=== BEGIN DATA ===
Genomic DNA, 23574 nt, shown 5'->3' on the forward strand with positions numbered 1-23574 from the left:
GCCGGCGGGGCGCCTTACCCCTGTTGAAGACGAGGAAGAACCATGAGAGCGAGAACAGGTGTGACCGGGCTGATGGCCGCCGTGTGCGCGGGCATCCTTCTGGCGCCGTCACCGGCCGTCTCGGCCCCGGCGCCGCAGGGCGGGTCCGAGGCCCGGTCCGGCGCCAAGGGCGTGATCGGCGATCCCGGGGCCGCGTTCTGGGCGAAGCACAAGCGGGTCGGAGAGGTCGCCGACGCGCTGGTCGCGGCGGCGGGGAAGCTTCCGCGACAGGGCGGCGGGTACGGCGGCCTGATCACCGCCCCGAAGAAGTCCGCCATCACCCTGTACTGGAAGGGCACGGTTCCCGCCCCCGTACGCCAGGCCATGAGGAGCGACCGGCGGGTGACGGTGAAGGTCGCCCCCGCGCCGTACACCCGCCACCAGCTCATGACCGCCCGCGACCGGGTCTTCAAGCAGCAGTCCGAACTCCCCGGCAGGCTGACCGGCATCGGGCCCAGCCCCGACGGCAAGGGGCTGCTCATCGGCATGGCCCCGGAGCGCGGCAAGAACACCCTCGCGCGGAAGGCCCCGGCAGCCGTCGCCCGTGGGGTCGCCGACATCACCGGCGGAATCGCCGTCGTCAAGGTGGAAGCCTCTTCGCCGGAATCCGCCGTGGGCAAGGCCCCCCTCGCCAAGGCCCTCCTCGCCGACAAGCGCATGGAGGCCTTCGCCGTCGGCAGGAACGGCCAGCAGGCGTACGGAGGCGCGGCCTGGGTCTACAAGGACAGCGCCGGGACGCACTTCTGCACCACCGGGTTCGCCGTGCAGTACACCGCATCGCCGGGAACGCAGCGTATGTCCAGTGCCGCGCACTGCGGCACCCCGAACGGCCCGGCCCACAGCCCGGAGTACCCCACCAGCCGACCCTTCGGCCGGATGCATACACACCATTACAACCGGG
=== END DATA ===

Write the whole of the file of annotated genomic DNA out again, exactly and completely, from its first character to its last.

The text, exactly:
Genomic DNA, 23574 nt, shown 5'->3' on the forward strand with positions numbered 1-23574 from the left:
GCCGGCGGGGCGCCTTACCCCTGTTGAAGACGAGGAAGAACCATGAGAGCGAGAACAGGTGTGACCGGGCTGATGGCCGCCGTGTGCGCGGGCATCCTTCTGGCGCCGTCACCGGCCGTCTCGGCCCCGGCGCCGCAGGGCGGGTCCGAGGCCCGGTCCGGCGCCAAGGGCGTGATCGGCGATCCCGGGGCCGCGTTCTGGGCGAAGCACAAGCGGGTCGGAGAGGTCGCCGACGCGCTGGTCGCGGCGGCGGGGAAGCTTCCGCGACAGGGCGGCGGGTACGGCGGCCTGATCACCGCCCCGAAGAAGTCCGCCATCACCCTGTACTGGAAGGGCACGGTTCCCGCCCCCGTACGCCAGGCCATGAGGAGCGACCGGCGGGTGACGGTGAAGGTCGCCCCCGCGCCGTACACCCGCCACCAGCTCATGACCGCCCGCGACCGGGTCTTCAAGCAGCAGTCCGAACTCCCCGGCAGGCTGACCGGCATCGGGCCCAGCCCCGACGGCAAGGGGCTGCTCATCGGCATGGCCCCGGAGCGCGGCAAGAACACCCTCGCGCGGAAGGCCCCGGCAGCCGTCGCCCGTGGGGTCGCCGACATCACCGGCGGAATCGCCGTCGTCAAGGTGGAAGCCTCTTCGCCGGAATCCGCCGTGGGCAAGGCCCCCCTCGCCAAGGCCCTCCTCGCCGACAAGCGCATGGAGGCCTTCGCCGTCGGCAGGAACGGCCAGCAGGCGTACGGAGGCGCGGCCTGGGTCTACAAGGACAGCGCCGGGACGCACTTCTGCACCACCGGGTTCGCCGTGCAGTACACCGCATCGCCGGGAACGCAGCGTATGTCCAGTGCCGCGCACTGCGGCACCCCGAACGGCCCGGCCCACAGCCCGGAGTACCCCACCAGCCGACCCTTCGGCCGGATGCATACACACCATTACAACCGGG